If you do have the good fortune of being called down as a contestant, here are a few things I felt noteworthy from my experience:
Despite being pretty cold while you’re sitting in audience, it is VERY hot on stage. With all of the lights pointed directly at you, it becomes a problem quick if you’re prone to a bit of sweat like me. Fun fact: They had to stop taping twice to dab me with a towel and put makeup on me because I looked too shiny on camera…and I still ended up looking shiny. The takeaway here is not to wear anything that will show sweat.
The wheel is heavy. As a fairly big guy, I was surprised at how heavy the wheel was. I honestly don’t know how some of the older ladies get it around twice. If you get to spin the wheel, move it back and forth a bit before you spin so you can get a feel for how heavy it really is.
Make sure to give the wheel time to stop before celebrating. Take it from experience: The wheel can surprise you. One of the most hilarious (and mortifying) moments of my appearance was the moment I celebrated like I spun a dollar…but then it slowly clicked over to 15 cents.
Can honestly say that I never really considered any audience feedback during my pricing game. It’s chaos. Unless you’re looking at one specific person, you have to block them out (but definitely still make it look like you’re listening because they love it).
If you’re a Drew Carey fan, you know how good he is at stand-up, and that’s exactly what he does during “commercial breaks”. Yes, the taping stops for an amount of time similar to a commercial break and Drew tells jokes and interacts with the audience. It’s a real highlight of the experience.
This is probably the biggest question I’m asked, and sadly: Yes, there are taxes. I was lucky because I won cash (and an item under $5,000 in the Rolex) so the taxes from California were taken out directly. I also had to pay New York State and Federal Government taxes on it, which did take a substantial amount. This is why it can be a tough decision to accept the prizes if you win something like two cars (which happened on our episode). You have to pay taxes on all of the major items (trips, boats, etc) and it can be a bit of an unexpected burden. Definitely take this into consideration before going.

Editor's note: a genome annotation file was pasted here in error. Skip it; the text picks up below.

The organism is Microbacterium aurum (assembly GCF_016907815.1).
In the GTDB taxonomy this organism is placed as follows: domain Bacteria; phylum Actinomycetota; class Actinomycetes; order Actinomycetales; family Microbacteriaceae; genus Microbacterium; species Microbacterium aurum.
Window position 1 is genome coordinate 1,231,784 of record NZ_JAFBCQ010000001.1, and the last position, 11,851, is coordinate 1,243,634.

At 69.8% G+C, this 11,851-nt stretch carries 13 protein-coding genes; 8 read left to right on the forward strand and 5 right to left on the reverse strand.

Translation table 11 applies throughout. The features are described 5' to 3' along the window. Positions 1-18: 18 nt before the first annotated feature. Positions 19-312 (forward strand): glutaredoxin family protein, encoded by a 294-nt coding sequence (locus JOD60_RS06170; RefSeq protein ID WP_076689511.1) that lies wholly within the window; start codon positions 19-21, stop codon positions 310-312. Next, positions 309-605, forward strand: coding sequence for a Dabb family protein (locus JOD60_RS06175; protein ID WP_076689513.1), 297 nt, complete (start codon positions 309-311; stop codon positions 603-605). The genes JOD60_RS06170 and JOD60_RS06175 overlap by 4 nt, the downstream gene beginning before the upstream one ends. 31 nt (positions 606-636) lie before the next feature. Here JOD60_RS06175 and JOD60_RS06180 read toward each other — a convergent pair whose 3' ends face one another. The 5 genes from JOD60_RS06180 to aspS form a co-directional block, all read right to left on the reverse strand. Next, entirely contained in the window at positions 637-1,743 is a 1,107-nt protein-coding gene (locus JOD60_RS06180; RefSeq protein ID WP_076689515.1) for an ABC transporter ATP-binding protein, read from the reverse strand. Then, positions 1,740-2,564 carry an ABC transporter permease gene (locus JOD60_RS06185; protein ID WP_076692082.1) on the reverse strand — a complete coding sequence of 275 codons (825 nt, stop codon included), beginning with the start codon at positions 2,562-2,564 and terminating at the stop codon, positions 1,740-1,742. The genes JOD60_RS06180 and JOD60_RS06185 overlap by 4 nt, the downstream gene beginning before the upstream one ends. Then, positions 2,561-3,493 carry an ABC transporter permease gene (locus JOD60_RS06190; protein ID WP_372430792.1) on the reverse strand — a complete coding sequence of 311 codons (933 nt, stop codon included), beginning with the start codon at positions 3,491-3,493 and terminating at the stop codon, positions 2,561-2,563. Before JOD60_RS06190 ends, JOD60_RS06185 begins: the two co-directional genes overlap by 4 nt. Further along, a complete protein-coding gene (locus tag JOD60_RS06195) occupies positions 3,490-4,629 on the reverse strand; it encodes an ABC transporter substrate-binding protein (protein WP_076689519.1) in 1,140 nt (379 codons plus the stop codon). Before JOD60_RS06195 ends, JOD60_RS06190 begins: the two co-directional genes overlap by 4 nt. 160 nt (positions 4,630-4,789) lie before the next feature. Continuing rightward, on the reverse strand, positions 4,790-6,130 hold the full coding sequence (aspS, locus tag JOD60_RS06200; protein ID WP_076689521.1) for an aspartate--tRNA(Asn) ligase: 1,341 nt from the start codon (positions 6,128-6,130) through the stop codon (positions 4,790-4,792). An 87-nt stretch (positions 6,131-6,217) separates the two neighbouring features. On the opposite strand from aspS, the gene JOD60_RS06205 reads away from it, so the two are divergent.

This is important because you won’t have any video evidence of your appearance unless you record it when it airs. Remember, they take your cell phone so you won’t even have pictures of yourself on the set. DVR is your friend here and make sure you can back up the recording somewhere.
Have visions of driving off the CBS lot in your brand new car? Yeah, you can forget about that. Your prizes won’t arrive until 4-6 weeks after your episode airs, and it can take a long time for your episode to air so be ready to wait (more on this next).
Yes, they make you sign an NDA (non-disclosure agreement). If you win a prize (and accept the prize), you have to sign a document that says you won’t tell anyone about the outcome of the epsidoe until it airs or else you may forfeit the prizes. In my case, I went to the taping in October of 2017 and my episode didn’t air until February of 2018. That was a long 4 months of not being able to brag about it to all of my friends.
Also important to keep in mind: You can be a multi-time Price is Right winner…but you have to wait 10 years. You better believe I’ll be going back in 2027 for another shot at the Showcase Showdown.
While the tips in this post mostly relate directly to success on a specific game show, there are lessons for the real-world, as well. The ability to walk into a room and stand out from the crow in a positive way translates to good outcomes in so many situations. In professional networking, dating, politics, and apparently even in getting chosen for a game show.
Having the confidence to put your personality on display in front of a large crowd can be scary, but if done in the right way, it makes you memorable to many. In this case, I was able to stand out and become one of the nine contestants chosen out of 250, which gave me the opportunity to win a pretty unbelievable prize package. A chance I would have never had if I hadn’t made “getting noticed” a priority.
So good luck to all of you! If you have any questions for me or would like to know more about my Price is Right experience (or chat about your own), shoot me a message or hit me up on Facebook, Twitter, Instagram, or LinkedIn.